Connect with us


Poll: Majority of Canadians – outside AB, SK – support COVID detention centres and jailing people who spread ‘misinformation’

But the majority are against police forces doing warrantless entries – but a surprisingly high number, 38 per cent support those actions.




The majority of Canadians support the federal government’s move to set up detention centres to deal with the COVID-19 pandemic, according to a new poll conducted by Campaign Research.

A majority also support fining or jailing people who spread COVID-19 “misinformation”.

The large omnibus poll generally showed Atlantic Canadians and especially Quebecers to be the most strongly in favour of more militant enforcement of government COVID measures, while Albertans and Saskatchewanians to be the most resistant.

But the majority – outside of Quebec – are against allowing police to enter homes without a warrant – but a surprisingly high number, 38 per cent support it.

Campaign Research poll

“While separating families won’t fly with voters, isolation centers “where people who breach COVID restrictions could be taken to protect themselves and others” has the support of 58 per cent of Canadian voters while only 33 per cent of voters oppose,” said the poll for Campaign Research.

“There is somewhat more support for isolation centres with voters in Quebec and Atlantic Canada than the average across Canada,” the poll found.

“Support is higher among the Liberal, Green and Bloc voters while opposition is highest with Conservative voters, those voting for “another party” and those who refuse to say who they are voting for,” the poll found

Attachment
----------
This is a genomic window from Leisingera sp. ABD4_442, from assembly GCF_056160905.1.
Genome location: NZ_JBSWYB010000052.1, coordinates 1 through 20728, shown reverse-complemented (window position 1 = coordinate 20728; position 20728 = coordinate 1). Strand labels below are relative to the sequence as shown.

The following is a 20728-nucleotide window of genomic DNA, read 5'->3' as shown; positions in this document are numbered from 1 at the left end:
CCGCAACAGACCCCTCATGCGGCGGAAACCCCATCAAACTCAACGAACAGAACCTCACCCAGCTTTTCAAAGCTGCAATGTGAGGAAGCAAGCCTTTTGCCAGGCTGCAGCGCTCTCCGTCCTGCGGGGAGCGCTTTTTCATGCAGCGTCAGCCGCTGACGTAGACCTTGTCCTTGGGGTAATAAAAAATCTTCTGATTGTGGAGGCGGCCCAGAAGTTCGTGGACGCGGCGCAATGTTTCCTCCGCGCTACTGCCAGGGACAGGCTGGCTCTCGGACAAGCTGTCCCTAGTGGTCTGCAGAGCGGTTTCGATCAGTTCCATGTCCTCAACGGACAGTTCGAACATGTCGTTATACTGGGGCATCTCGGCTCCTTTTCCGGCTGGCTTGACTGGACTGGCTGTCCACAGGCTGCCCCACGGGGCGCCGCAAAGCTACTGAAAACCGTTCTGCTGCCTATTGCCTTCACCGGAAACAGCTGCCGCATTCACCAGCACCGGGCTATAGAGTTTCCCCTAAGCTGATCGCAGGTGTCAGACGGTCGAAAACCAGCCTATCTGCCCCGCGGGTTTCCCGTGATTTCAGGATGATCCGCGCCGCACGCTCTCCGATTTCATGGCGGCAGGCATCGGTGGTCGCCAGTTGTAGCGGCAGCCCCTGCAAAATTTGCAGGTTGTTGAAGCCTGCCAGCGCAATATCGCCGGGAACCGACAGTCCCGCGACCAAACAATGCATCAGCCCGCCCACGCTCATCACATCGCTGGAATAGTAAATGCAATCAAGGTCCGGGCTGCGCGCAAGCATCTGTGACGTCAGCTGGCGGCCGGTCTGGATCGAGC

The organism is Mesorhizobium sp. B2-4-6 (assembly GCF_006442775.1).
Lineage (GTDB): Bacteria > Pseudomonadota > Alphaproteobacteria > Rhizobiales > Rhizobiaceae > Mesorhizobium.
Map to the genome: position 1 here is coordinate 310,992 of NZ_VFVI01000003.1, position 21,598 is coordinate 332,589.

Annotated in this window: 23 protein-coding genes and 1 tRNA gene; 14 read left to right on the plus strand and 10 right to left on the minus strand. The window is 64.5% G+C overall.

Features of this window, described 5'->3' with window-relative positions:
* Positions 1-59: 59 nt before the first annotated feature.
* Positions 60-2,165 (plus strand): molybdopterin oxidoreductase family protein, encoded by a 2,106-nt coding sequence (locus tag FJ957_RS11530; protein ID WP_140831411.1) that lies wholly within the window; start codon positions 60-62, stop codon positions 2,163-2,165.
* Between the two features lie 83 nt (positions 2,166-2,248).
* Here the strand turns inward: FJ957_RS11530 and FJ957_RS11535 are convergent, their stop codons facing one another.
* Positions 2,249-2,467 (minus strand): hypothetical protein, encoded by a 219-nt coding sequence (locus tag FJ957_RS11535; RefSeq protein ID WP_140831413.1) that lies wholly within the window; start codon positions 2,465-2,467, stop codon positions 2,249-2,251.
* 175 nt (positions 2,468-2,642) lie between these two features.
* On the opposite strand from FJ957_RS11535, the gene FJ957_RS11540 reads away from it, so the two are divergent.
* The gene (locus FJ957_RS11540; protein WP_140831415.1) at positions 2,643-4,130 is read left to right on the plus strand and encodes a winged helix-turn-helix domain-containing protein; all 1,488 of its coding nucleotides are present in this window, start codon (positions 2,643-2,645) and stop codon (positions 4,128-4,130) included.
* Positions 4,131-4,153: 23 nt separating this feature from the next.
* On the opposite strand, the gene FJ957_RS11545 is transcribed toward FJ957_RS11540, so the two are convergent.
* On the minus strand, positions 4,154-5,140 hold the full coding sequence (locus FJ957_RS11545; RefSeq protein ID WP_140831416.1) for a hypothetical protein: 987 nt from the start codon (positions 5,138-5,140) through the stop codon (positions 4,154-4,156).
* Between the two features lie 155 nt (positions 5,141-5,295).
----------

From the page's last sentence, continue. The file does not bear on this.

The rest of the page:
But while Canadians in general support the isolation centres they are firmly against separating family members who are put into them.

Campaign Research poll

“A total of 64 per cent of Canadian voters are opposed to police being authorized to separate family members to reduce or eliminate the risk of COVID spread. Opposition is high among all ages, males and females,” the poll found.

“Though a majority of Liberal voters oppose, there are 36 per cent that support this activity being sanctioned. Voters who remain ‘undecided’ on who they will vote for resemble the NDP, Conservative and Green voters more than how the Liberal breakout on this question.” The poll did find a whopping 82 per cent of people who support “other” parties strongly oppose the action.

“A total of 59 per cent of Canadian voters support fines or jail for those who spread disinformation about COVID (Questioning the existence or seriousness of COVID, i.e. ‘it’s just the flu’). Support is high across all ages, males and females,” said the poll.

“Conservative voters are evenly split on this question while most other voters are firmly supportive of fining or jailing this who spread disinformation,” the poll found.

Campaign Research poll

“A majority of voters across Canada oppose the government suspending civil liberties and rights but surprisingly, 38 per cent of voters support these actions. There is less opposition from females over the age of 35.

“A total of 50 per cent of LPC voters support sanctioning such actions, even higher support than Bloc voters (44 per cent), while less than 4 in 10 CPC, NDP and GPC voters support this. But 75 per cent of voters for “other parties” oppose the move.

The poll shows nearly a third of Canadians – and a majority of Quebecers – support warrantless police entries into homes.

“A total of 58 per cent of voters oppose the police (at their discretion) entering homes without warrants to enforce compliance with COVID restrictions. Surprisingly, 38 per cent of voters support such authority for and action by the police. Opposition is lower with females under 35 years of age,” the poll found.

Campaign Research poll

“Opposition is highest in Ontario and Alberta and lowest in Quebec. Support for this type of activity is highest in Quebec and surprisingly, Saskatchewan.